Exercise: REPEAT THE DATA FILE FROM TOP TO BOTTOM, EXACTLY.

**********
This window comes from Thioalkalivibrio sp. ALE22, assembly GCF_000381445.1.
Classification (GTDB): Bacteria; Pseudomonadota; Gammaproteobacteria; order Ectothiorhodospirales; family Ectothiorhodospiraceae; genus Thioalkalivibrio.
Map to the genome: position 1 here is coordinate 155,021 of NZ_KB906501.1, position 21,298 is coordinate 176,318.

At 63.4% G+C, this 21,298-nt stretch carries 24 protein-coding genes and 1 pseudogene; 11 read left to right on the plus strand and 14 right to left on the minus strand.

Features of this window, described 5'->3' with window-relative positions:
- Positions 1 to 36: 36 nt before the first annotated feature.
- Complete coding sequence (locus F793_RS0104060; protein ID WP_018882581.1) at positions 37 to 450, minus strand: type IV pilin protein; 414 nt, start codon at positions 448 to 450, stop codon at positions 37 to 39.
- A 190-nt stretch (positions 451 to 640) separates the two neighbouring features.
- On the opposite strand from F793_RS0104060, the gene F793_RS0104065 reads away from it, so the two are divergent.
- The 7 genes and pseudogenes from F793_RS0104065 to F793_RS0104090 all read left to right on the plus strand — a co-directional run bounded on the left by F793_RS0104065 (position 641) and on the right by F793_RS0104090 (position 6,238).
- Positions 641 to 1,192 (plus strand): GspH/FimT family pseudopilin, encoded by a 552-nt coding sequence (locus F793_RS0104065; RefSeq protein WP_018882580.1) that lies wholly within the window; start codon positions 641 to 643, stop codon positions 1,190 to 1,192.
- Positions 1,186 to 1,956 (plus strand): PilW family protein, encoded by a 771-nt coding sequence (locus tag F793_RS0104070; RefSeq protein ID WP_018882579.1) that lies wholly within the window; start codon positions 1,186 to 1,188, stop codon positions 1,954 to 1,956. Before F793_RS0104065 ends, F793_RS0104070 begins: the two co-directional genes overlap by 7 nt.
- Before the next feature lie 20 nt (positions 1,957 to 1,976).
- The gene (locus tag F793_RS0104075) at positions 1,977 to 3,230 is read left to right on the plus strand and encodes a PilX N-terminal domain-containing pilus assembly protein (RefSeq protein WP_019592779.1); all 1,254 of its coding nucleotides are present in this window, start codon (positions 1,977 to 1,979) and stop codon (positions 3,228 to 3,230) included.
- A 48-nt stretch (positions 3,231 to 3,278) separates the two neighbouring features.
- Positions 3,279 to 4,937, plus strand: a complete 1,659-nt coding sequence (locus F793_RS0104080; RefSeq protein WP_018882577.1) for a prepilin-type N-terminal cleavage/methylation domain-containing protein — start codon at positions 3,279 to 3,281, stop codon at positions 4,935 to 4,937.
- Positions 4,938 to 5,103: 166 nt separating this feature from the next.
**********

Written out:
This window comes from Thioalkalivibrio sp. ALE22, assembly GCF_000381445.1.
Classification (GTDB): Bacteria; Pseudomonadota; Gammaproteobacteria; order Ectothiorhodospirales; family Ectothiorhodospiraceae; genus Thioalkalivibrio.
Map to the genome: position 1 here is coordinate 155,021 of NZ_KB906501.1, position 21,298 is coordinate 176,318.

At 63.4% G+C, this 21,298-nt stretch carries 24 protein-coding genes and 1 pseudogene; 11 read left to right on the plus strand and 14 right to left on the minus strand.

Features of this window, described 5'->3' with window-relative positions:
- Positions 1 to 36: 36 nt before the first annotated feature.
- Complete coding sequence (locus F793_RS0104060; protein ID WP_018882581.1) at positions 37 to 450, minus strand: type IV pilin protein; 414 nt, start codon at positions 448 to 450, stop codon at positions 37 to 39.
- A 190-nt stretch (positions 451 to 640) separates the two neighbouring features.
- On the opposite strand from F793_RS0104060, the gene F793_RS0104065 reads away from it, so the two are divergent.
- The 7 genes and pseudogenes from F793_RS0104065 to F793_RS0104090 all read left to right on the plus strand — a co-directional run bounded on the left by F793_RS0104065 (position 641) and on the right by F793_RS0104090 (position 6,238).
- Positions 641 to 1,192 (plus strand): GspH/FimT family pseudopilin, encoded by a 552-nt coding sequence (locus F793_RS0104065; RefSeq protein WP_018882580.1) that lies wholly within the window; start codon positions 641 to 643, stop codon positions 1,190 to 1,192.
- Positions 1,186 to 1,956 (plus strand): PilW family protein, encoded by a 771-nt coding sequence (locus tag F793_RS0104070; RefSeq protein ID WP_018882579.1) that lies wholly within the window; start codon positions 1,186 to 1,188, stop codon positions 1,954 to 1,956. Before F793_RS0104065 ends, F793_RS0104070 begins: the two co-directional genes overlap by 7 nt.
- Before the next feature lie 20 nt (positions 1,957 to 1,976).
- The gene (locus tag F793_RS0104075) at positions 1,977 to 3,230 is read left to right on the plus strand and encodes a PilX N-terminal domain-containing pilus assembly protein (RefSeq protein WP_019592779.1); all 1,254 of its coding nucleotides are present in this window, start codon (positions 1,977 to 1,979) and stop codon (positions 3,228 to 3,230) included.
- A 48-nt stretch (positions 3,231 to 3,278) separates the two neighbouring features.
- Positions 3,279 to 4,937, plus strand: a complete 1,659-nt coding sequence (locus F793_RS0104080; RefSeq protein WP_018882577.1) for a prepilin-type N-terminal cleavage/methylation domain-containing protein — start codon at positions 3,279 to 3,281, stop codon at positions 4,935 to 4,937.
- Positions 4,938 to 5,103: 166 nt separating this feature from the next.